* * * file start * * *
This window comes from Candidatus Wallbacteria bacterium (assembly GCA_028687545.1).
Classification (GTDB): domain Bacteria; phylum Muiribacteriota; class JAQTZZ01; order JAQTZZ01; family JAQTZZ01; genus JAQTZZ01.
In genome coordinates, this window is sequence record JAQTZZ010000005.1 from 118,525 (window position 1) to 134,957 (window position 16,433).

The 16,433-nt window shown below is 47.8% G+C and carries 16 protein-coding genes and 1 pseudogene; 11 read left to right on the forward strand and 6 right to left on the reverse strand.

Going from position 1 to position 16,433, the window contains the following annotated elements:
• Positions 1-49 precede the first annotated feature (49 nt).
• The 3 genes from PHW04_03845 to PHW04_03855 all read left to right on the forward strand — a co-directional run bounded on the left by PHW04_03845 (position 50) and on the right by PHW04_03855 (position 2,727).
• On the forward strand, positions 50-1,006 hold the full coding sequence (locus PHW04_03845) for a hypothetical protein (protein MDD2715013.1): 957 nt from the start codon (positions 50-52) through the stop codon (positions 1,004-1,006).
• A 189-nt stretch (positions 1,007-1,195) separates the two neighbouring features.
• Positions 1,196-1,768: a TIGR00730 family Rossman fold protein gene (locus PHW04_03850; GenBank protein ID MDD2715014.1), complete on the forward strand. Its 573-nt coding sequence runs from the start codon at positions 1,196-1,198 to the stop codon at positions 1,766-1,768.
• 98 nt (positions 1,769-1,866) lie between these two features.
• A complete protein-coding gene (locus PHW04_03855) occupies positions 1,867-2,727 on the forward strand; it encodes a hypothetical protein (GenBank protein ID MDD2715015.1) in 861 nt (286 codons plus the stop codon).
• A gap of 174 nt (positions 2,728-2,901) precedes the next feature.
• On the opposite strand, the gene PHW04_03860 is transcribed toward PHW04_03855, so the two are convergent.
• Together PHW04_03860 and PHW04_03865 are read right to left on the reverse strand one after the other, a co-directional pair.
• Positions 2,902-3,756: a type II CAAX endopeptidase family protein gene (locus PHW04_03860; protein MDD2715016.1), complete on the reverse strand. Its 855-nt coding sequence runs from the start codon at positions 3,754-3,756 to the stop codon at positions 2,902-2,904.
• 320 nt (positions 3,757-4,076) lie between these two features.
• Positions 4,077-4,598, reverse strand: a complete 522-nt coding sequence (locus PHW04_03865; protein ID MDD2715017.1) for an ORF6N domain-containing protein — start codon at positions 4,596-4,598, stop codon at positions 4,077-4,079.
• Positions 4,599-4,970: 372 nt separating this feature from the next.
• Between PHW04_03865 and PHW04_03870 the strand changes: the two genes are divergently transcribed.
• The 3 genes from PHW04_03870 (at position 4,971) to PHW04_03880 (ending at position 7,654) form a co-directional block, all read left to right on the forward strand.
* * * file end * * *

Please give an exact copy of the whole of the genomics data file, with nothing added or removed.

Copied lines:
This window comes from Candidatus Wallbacteria bacterium (assembly GCA_028687545.1).
Classification (GTDB): domain Bacteria; phylum Muiribacteriota; class JAQTZZ01; order JAQTZZ01; family JAQTZZ01; genus JAQTZZ01.
In genome coordinates, this window is sequence record JAQTZZ010000005.1 from 118,525 (window position 1) to 134,957 (window position 16,433).

The 16,433-nt window shown below is 47.8% G+C and carries 16 protein-coding genes and 1 pseudogene; 11 read left to right on the forward strand and 6 right to left on the reverse strand.

Going from position 1 to position 16,433, the window contains the following annotated elements:
• Positions 1-49 precede the first annotated feature (49 nt).
• The 3 genes from PHW04_03845 to PHW04_03855 all read left to right on the forward strand — a co-directional run bounded on the left by PHW04_03845 (position 50) and on the right by PHW04_03855 (position 2,727).
• On the forward strand, positions 50-1,006 hold the full coding sequence (locus PHW04_03845) for a hypothetical protein (protein MDD2715013.1): 957 nt from the start codon (positions 50-52) through the stop codon (positions 1,004-1,006).
• A 189-nt stretch (positions 1,007-1,195) separates the two neighbouring features.
• Positions 1,196-1,768: a TIGR00730 family Rossman fold protein gene (locus PHW04_03850; GenBank protein ID MDD2715014.1), complete on the forward strand. Its 573-nt coding sequence runs from the start codon at positions 1,196-1,198 to the stop codon at positions 1,766-1,768.
• 98 nt (positions 1,769-1,866) lie between these two features.
• A complete protein-coding gene (locus PHW04_03855) occupies positions 1,867-2,727 on the forward strand; it encodes a hypothetical protein (GenBank protein ID MDD2715015.1) in 861 nt (286 codons plus the stop codon).
• A gap of 174 nt (positions 2,728-2,901) precedes the next feature.
• On the opposite strand, the gene PHW04_03860 is transcribed toward PHW04_03855, so the two are convergent.
• Together PHW04_03860 and PHW04_03865 are read right to left on the reverse strand one after the other, a co-directional pair.
• Positions 2,902-3,756: a type II CAAX endopeptidase family protein gene (locus PHW04_03860; protein MDD2715016.1), complete on the reverse strand. Its 855-nt coding sequence runs from the start codon at positions 3,754-3,756 to the stop codon at positions 2,902-2,904.
• 320 nt (positions 3,757-4,076) lie between these two features.
• Positions 4,077-4,598, reverse strand: a complete 522-nt coding sequence (locus PHW04_03865; protein ID MDD2715017.1) for an ORF6N domain-containing protein — start codon at positions 4,596-4,598, stop codon at positions 4,077-4,079.
• Positions 4,599-4,970: 372 nt separating this feature from the next.
• Between PHW04_03865 and PHW04_03870 the strand changes: the two genes are divergently transcribed.
• The 3 genes from PHW04_03870 (at position 4,971) to PHW04_03880 (ending at position 7,654) form a co-directional block, all read left to right on the forward strand.